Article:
First of all, you need to make sure that everyone involved is on board. Each week, upon completion of the film, nominations for next week’s event are officially open. Participants can name any movie available on Netflix, although there have been recent discussions about expanding our options to HBO Max, Hulu, or Disney + – it all depends on what streaming services each member has. The first eight applications received are in the running, and that’s where the voting system comes in.

“I created a simple 8-seed bracket on Illustrator when we launched the tournament system in March,” says Gabe Smoller, founder and designer of the Covideo Club. “I shuffle the list of nominations I got to randomize matches, and then throw everything on the support model.”

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“To top it off, I do a quick image search for a frame from the last movie we watched that is most representative of the watch experience – usually something really funny or really divisive. This week , this is Chuck Taylors’ picture of the girl in her ball gown in a scene from “Christmas Prince” (a shot I 100% predicted would happen moments before it happened) . “

Each contestant then has a few days to vote on four movie matches: This week I voted for “Catch Me If You Can” vs. “Swiss Army Man” and “Quigley Down Under” vs. “A Clockwork Orange,” ” 17 Again “against” Death to 2020 “and” Can’t Hardly Wait “against” Double Jeopardy “, but only because I just watched” Double Jeopardy “. On Wednesday, half of the nominees will be eliminated and two new sections will be created. Friday, it will be reduced to the last two, which will only be decided an hour before the start of the film (in the event of a tie, the winner is determined by a dice roll, broadcast live on Instagram).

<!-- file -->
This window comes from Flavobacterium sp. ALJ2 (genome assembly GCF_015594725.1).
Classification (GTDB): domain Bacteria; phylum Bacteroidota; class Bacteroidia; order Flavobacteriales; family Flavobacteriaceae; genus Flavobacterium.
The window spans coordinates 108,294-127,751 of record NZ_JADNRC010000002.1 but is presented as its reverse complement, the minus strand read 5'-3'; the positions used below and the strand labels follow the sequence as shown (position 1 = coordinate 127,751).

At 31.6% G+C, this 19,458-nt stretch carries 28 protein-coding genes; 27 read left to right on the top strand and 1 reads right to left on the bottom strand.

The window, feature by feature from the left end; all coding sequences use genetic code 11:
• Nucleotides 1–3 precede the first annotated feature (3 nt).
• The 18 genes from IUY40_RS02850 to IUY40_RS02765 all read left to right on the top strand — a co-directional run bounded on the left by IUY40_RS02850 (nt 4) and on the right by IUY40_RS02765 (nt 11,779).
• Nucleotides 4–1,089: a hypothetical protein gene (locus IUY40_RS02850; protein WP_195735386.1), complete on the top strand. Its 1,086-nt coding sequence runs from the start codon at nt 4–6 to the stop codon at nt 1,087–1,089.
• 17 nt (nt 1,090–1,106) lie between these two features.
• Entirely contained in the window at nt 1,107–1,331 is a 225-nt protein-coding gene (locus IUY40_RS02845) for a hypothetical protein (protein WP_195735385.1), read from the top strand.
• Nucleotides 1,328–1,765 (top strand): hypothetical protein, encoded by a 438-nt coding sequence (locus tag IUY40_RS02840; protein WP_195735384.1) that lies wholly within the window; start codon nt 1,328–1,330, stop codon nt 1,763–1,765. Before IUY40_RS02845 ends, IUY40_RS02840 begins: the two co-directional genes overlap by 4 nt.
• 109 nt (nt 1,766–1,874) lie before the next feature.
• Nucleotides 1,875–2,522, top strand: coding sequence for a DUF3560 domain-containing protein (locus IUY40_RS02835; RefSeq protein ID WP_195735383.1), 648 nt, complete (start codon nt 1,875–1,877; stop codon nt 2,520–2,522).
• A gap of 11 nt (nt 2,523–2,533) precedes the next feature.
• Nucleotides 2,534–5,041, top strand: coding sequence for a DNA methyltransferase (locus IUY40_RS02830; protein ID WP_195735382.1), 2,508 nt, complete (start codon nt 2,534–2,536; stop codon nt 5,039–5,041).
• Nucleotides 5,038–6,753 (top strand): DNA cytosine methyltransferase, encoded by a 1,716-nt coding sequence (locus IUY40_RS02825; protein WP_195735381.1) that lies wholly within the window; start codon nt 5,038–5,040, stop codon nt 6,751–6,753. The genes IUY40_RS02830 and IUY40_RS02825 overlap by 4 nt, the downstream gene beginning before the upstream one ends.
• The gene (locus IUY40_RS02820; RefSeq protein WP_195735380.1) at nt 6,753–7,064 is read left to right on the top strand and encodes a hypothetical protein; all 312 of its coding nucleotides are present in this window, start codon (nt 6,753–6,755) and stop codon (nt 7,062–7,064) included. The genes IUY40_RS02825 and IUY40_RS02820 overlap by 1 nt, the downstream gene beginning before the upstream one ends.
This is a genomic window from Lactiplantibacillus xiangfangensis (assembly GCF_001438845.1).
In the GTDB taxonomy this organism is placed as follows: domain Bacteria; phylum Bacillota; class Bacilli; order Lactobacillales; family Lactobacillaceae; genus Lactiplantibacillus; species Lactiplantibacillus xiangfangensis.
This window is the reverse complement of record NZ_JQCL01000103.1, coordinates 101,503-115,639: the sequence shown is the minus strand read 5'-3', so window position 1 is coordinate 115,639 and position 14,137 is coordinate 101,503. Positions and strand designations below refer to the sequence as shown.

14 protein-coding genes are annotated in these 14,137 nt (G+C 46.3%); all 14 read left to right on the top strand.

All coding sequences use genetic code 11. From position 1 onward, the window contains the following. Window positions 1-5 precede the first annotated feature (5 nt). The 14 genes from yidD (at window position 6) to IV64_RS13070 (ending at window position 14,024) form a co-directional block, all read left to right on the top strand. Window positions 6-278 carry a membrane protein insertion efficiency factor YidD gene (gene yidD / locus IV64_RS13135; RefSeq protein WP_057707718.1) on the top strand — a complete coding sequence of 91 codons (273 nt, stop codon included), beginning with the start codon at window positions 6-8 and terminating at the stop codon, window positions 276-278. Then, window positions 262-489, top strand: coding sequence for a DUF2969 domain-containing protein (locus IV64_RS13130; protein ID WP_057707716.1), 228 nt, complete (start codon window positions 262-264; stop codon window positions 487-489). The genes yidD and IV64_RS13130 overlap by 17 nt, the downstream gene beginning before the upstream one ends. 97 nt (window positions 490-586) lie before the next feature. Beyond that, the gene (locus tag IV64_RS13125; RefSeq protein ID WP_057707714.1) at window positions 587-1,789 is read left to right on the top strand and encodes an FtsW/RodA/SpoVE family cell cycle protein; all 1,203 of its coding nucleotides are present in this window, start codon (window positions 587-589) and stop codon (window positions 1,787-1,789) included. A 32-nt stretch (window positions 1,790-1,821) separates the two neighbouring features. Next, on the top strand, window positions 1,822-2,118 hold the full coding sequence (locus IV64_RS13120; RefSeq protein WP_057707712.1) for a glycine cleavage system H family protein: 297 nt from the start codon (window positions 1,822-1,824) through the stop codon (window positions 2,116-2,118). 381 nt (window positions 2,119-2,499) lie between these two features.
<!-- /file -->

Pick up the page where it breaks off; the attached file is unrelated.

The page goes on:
You can’t overstate the importance of playing by the rules with something like this. Much like the US government, Covideo Club only works if everyone agrees to abide by the system. If, like me, you really don’t want to watch “Clueless” but “Clueless” wins, you bite the bullet and watch “Clueless”, both because it respects the rules, and because you may would like “Clueless” (it’s based on “Emma” by Jane Austen! I hadn’t even realized).

When it comes to watching the movie itself, there are plenty of pre-pandemic equivalents. Different corners of the internet regularly host “remote watches”, where strangers synchronize their preferred viewing mode to watch a movie together and comment on it with jokes, analysis and hastily put together memes. In the thirty years or so since the launch of Mystery Science Theater 3000, the movies have become just an increasingly routine interactive experience, and everyone on the chat is familiar with the flashy projections. everything from “The Rocky Horror Picture Show” to, most recently, “Cats.” This is what is virtual.